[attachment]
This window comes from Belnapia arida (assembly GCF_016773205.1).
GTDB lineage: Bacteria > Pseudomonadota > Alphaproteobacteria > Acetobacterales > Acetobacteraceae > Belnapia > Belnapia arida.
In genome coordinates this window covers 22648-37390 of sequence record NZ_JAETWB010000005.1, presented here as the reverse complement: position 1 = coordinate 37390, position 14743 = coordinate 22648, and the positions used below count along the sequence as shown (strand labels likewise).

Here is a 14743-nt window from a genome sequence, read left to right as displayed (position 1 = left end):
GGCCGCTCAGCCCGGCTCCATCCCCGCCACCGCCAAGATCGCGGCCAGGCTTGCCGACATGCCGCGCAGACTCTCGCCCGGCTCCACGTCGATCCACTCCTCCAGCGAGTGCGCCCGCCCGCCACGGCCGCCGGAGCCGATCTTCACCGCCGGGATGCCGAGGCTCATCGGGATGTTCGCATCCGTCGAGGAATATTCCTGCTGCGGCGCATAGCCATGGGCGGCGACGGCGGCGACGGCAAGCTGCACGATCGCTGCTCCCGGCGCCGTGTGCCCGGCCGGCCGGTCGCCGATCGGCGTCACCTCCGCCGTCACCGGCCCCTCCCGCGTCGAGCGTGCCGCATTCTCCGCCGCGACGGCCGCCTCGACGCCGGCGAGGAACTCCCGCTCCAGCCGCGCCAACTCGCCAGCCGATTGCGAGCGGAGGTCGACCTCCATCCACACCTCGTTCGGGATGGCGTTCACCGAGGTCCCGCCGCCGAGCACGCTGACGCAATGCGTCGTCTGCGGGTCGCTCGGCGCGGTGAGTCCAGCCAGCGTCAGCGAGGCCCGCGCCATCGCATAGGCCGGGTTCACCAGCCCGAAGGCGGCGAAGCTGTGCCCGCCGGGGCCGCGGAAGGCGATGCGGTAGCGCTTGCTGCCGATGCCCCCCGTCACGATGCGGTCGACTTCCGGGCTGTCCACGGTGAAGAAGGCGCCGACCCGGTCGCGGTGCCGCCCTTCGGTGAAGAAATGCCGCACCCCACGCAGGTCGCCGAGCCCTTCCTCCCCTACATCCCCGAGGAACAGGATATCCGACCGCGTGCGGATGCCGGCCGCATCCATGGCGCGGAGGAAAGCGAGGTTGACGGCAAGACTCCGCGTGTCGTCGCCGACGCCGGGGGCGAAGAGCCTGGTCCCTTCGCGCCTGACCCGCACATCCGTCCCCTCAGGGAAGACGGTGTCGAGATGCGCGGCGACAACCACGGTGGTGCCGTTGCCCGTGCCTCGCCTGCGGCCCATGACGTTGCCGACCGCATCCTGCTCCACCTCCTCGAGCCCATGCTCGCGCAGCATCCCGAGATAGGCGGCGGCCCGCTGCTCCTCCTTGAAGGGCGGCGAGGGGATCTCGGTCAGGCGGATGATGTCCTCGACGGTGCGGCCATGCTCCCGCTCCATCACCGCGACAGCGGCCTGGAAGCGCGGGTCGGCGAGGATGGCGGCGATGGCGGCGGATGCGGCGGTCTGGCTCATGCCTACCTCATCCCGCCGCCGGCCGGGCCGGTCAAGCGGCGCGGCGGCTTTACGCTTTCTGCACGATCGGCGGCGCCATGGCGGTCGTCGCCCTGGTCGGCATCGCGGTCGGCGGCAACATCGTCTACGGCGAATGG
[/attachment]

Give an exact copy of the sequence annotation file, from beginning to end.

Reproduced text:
This window comes from Belnapia arida (assembly GCF_016773205.1).
GTDB lineage: Bacteria > Pseudomonadota > Alphaproteobacteria > Acetobacterales > Acetobacteraceae > Belnapia > Belnapia arida.
In genome coordinates this window covers 22648-37390 of sequence record NZ_JAETWB010000005.1, presented here as the reverse complement: position 1 = coordinate 37390, position 14743 = coordinate 22648, and the positions used below count along the sequence as shown (strand labels likewise).

Here is a 14743-nt window from a genome sequence, read left to right as displayed (position 1 = left end):
GGCCGCTCAGCCCGGCTCCATCCCCGCCACCGCCAAGATCGCGGCCAGGCTTGCCGACATGCCGCGCAGACTCTCGCCCGGCTCCACGTCGATCCACTCCTCCAGCGAGTGCGCCCGCCCGCCACGGCCGCCGGAGCCGATCTTCACCGCCGGGATGCCGAGGCTCATCGGGATGTTCGCATCCGTCGAGGAATATTCCTGCTGCGGCGCATAGCCATGGGCGGCGACGGCGGCGACGGCAAGCTGCACGATCGCTGCTCCCGGCGCCGTGTGCCCGGCCGGCCGGTCGCCGATCGGCGTCACCTCCGCCGTCACCGGCCCCTCCCGCGTCGAGCGTGCCGCATTCTCCGCCGCGACGGCCGCCTCGACGCCGGCGAGGAACTCCCGCTCCAGCCGCGCCAACTCGCCAGCCGATTGCGAGCGGAGGTCGACCTCCATCCACACCTCGTTCGGGATGGCGTTCACCGAGGTCCCGCCGCCGAGCACGCTGACGCAATGCGTCGTCTGCGGGTCGCTCGGCGCGGTGAGTCCAGCCAGCGTCAGCGAGGCCCGCGCCATCGCATAGGCCGGGTTCACCAGCCCGAAGGCGGCGAAGCTGTGCCCGCCGGGGCCGCGGAAGGCGATGCGGTAGCGCTTGCTGCCGATGCCCCCCGTCACGATGCGGTCGACTTCCGGGCTGTCCACGGTGAAGAAGGCGCCGACCCGGTCGCGGTGCCGCCCTTCGGTGAAGAAATGCCGCACCCCACGCAGGTCGCCGAGCCCTTCCTCCCCTACATCCCCGAGGAACAGGATATCCGACCGCGTGCGGATGCCGGCCGCATCCATGGCGCGGAGGAAAGCGAGGTTGACGGCAAGACTCCGCGTGTCGTCGCCGACGCCGGGGGCGAAGAGCCTGGTCCCTTCGCGCCTGACCCGCACATCCGTCCCCTCAGGGAAGACGGTGTCGAGATGCGCGGCGACAACCACGGTGGTGCCGTTGCCCGTGCCTCGCCTGCGGCCCATGACGTTGCCGACCGCATCCTGCTCCACCTCCTCGAGCCCATGCTCGCGCAGCATCCCGAGATAGGCGGCGGCCCGCTGCTCCTCCTTGAAGGGCGGCGAGGGGATCTCGGTCAGGCGGATGATGTCCTCGACGGTGCGGCCATGCTCCCGCTCCATCACCGCGACAGCGGCCTGGAAGCGCGGGTCGGCGAGGATGGCGGCGATGGCGGCGGATGCGGCGGTCTGGCTCATGCCTACCTCATCCCGCCGCCGGCCGGGCCGGTCAAGCGGCGCGGCGGCTTTACGCTTTCTGCACGATCGGCGGCGCCATGGCGGTCGTCGCCCTGGTCGGCATCGCGGTCGGCGGCAACATCGTCTACGGCGAATGG